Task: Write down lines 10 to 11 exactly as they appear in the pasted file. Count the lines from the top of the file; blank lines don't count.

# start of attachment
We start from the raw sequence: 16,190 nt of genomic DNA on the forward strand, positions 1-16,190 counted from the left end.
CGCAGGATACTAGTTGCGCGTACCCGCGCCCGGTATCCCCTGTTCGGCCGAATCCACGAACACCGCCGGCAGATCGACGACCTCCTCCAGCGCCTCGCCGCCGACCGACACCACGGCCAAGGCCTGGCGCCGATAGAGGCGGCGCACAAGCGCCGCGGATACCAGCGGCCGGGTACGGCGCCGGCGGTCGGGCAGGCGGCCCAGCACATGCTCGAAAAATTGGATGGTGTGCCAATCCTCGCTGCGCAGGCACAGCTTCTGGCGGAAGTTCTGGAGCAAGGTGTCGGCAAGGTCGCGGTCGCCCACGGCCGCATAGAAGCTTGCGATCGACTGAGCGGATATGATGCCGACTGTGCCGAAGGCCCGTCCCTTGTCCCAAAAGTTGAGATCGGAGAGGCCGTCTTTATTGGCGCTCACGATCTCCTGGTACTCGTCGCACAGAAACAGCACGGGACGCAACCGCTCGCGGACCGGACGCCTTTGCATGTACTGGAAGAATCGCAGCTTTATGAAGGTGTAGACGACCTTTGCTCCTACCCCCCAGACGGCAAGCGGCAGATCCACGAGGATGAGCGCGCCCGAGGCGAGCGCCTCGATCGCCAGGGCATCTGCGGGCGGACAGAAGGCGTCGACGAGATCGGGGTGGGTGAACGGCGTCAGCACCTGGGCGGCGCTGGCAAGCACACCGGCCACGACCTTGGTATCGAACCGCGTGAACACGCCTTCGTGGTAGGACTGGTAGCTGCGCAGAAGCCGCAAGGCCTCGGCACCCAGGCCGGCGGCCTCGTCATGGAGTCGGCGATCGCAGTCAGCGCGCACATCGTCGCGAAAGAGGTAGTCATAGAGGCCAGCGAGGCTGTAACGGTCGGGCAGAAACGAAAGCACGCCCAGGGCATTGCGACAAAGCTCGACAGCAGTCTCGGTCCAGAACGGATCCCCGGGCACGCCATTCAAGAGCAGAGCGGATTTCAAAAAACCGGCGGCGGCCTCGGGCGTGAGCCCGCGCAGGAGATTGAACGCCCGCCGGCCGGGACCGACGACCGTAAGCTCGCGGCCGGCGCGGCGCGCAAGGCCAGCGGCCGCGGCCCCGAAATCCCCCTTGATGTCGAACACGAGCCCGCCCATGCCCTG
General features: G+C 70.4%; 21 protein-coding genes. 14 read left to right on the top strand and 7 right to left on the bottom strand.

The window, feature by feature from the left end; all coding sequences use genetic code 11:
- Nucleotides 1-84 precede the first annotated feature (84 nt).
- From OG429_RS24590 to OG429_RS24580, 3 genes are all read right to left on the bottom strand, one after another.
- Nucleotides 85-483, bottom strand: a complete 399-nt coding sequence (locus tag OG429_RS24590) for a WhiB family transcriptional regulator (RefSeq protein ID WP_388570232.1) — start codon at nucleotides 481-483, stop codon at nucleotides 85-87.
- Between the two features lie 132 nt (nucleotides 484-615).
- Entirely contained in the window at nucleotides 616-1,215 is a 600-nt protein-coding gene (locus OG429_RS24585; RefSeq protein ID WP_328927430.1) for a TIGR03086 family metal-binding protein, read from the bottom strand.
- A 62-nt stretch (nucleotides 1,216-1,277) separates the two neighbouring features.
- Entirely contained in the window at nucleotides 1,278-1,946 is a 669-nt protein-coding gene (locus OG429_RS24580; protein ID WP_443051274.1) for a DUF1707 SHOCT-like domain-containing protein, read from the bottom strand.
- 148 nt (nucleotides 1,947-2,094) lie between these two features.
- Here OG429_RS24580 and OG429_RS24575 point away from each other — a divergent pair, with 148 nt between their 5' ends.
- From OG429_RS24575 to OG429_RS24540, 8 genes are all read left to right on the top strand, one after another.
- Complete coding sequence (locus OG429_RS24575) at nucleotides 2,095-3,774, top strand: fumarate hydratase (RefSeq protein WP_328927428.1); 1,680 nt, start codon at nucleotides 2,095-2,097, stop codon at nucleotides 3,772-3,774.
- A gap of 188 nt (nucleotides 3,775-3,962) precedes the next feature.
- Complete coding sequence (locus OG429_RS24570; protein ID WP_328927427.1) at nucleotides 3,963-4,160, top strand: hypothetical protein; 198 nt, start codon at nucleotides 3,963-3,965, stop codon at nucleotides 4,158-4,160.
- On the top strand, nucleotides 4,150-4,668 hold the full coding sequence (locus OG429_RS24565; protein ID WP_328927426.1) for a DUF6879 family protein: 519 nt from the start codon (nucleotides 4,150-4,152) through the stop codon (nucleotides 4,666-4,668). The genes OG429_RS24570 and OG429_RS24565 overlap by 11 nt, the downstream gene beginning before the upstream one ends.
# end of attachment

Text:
- A 62-nt stretch (nucleotides 1,216-1,277) separates the two neighbouring features.
- Entirely contained in the window at nucleotides 1,278-1,946 is a 669-nt protein-coding gene (locus OG429_RS24580; protein ID WP_443051274.1) for a DUF1707 SHOCT-like domain-containing protein, read from the bottom strand.